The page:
Implementation and enforcement of traffic laws and rules help ensure safety on the road. However, it is not acceptable when a local government entity uses rules to impose unreasonable burden on the people. The city of Chicago’s new speed camera enforcement rules that lowered the speed at which a driver can be issued a traffic ticket resulted in a massive number of citations.
Back in March, the city of Chicago enacted a new speeding rule – a driver going at 6 miles per hour over the speed limit, and detected by a speed camera, can be given a traffic citation. Previously the threshold for speed camera tickets was 10 miles per hour over the limit.
Under the new rules, speeding between 6 to 9 miles per hour over the speed limit results in a $35 ticket and going at 11 miles per hour over the limit leads to a $100 fine.
Traffic laws must be respected and followed. But lawmakers must also understand that any new law or rule should not create excessive hardship for the people.
Following the implementation of the rules earlier this year, over one million tickets have been issued in the first four months of enforcement, which is more than double the number of citations issued during the same period in 2020.
Furthermore, there are also concerns about the accuracy of speed camera signs. It has been reported that various errors on speed camera signs resulted in people getting citations that they did not deserve.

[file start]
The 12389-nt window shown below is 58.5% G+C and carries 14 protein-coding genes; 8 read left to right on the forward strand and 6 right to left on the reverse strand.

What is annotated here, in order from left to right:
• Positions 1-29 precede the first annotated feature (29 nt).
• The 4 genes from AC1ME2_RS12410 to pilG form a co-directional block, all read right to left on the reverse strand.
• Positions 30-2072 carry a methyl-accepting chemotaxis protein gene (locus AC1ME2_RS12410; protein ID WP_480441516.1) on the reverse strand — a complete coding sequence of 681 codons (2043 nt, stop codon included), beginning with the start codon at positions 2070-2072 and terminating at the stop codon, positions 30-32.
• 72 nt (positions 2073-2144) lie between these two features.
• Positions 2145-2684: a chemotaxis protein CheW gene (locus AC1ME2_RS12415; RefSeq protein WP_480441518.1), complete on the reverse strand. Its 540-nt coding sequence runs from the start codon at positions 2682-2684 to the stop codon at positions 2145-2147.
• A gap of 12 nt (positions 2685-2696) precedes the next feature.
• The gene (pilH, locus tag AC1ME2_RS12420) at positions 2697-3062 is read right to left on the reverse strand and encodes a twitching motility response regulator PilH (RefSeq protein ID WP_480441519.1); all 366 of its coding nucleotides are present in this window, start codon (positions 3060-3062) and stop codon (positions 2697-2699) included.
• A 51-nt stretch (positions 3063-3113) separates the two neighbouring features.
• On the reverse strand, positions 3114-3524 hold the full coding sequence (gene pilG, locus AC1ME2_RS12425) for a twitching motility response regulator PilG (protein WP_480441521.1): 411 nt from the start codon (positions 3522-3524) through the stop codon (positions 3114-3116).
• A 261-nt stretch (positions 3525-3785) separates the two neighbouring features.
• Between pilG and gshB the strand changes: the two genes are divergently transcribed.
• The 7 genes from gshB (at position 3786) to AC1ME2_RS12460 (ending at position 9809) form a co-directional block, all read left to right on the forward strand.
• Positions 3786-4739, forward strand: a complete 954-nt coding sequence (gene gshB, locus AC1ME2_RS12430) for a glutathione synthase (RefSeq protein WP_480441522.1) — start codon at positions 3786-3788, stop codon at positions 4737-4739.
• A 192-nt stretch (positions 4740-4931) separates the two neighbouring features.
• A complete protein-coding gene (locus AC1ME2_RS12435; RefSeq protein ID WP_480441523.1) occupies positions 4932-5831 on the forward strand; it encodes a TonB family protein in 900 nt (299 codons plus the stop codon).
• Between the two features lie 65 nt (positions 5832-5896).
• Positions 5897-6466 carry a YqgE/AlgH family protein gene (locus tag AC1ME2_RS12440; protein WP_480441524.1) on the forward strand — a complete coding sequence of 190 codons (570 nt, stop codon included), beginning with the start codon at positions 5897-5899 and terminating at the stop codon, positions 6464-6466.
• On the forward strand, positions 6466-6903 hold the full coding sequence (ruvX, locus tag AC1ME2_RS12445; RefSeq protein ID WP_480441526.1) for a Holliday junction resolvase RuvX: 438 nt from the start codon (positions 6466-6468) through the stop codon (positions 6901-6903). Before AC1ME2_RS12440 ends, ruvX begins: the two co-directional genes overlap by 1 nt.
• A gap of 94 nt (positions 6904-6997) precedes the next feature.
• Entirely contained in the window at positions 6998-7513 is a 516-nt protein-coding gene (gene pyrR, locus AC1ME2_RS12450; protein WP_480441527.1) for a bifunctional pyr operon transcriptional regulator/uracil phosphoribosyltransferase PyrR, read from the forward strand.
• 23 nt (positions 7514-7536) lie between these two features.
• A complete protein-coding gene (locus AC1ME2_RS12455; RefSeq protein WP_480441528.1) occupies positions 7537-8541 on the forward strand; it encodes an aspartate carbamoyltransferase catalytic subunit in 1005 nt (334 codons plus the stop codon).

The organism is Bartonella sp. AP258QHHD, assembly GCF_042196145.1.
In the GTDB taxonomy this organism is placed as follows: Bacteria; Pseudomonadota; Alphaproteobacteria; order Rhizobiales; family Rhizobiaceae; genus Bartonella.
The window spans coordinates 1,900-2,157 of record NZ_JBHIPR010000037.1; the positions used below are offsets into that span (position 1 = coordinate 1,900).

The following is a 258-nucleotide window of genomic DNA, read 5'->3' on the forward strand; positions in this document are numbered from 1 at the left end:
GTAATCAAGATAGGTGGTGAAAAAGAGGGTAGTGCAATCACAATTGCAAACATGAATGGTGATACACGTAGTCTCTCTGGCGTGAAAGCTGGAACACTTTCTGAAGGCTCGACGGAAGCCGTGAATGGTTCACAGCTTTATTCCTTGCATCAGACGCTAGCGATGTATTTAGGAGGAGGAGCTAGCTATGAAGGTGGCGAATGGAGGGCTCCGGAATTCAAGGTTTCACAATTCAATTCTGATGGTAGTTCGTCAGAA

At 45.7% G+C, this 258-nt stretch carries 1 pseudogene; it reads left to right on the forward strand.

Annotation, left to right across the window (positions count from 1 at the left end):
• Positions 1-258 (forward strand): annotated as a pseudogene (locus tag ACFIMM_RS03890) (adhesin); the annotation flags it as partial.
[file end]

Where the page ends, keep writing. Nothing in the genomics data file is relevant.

The city of Chicago’s financial health is extremely poor. For 2021, the budget deficit amounted to $1.2 billion. For 2022, the deficit is projected to be at $733 million. It is obvious that the city needs to address its financial struggles. Reportedly, under the new speed camera enforcement system, more than $11 million in fines have been generated. Issuing traffic tickets using burdensome rules should not be a way to raise money.
To achieve fiscal stability, the city should ensure that taxpayer funds are managed well and that inefficiencies in government are reduced. Handing out a massive number of traffic tickets by setting a very restrictive speed limit and catching drivers using speed cameras must not be a method of generating revenue.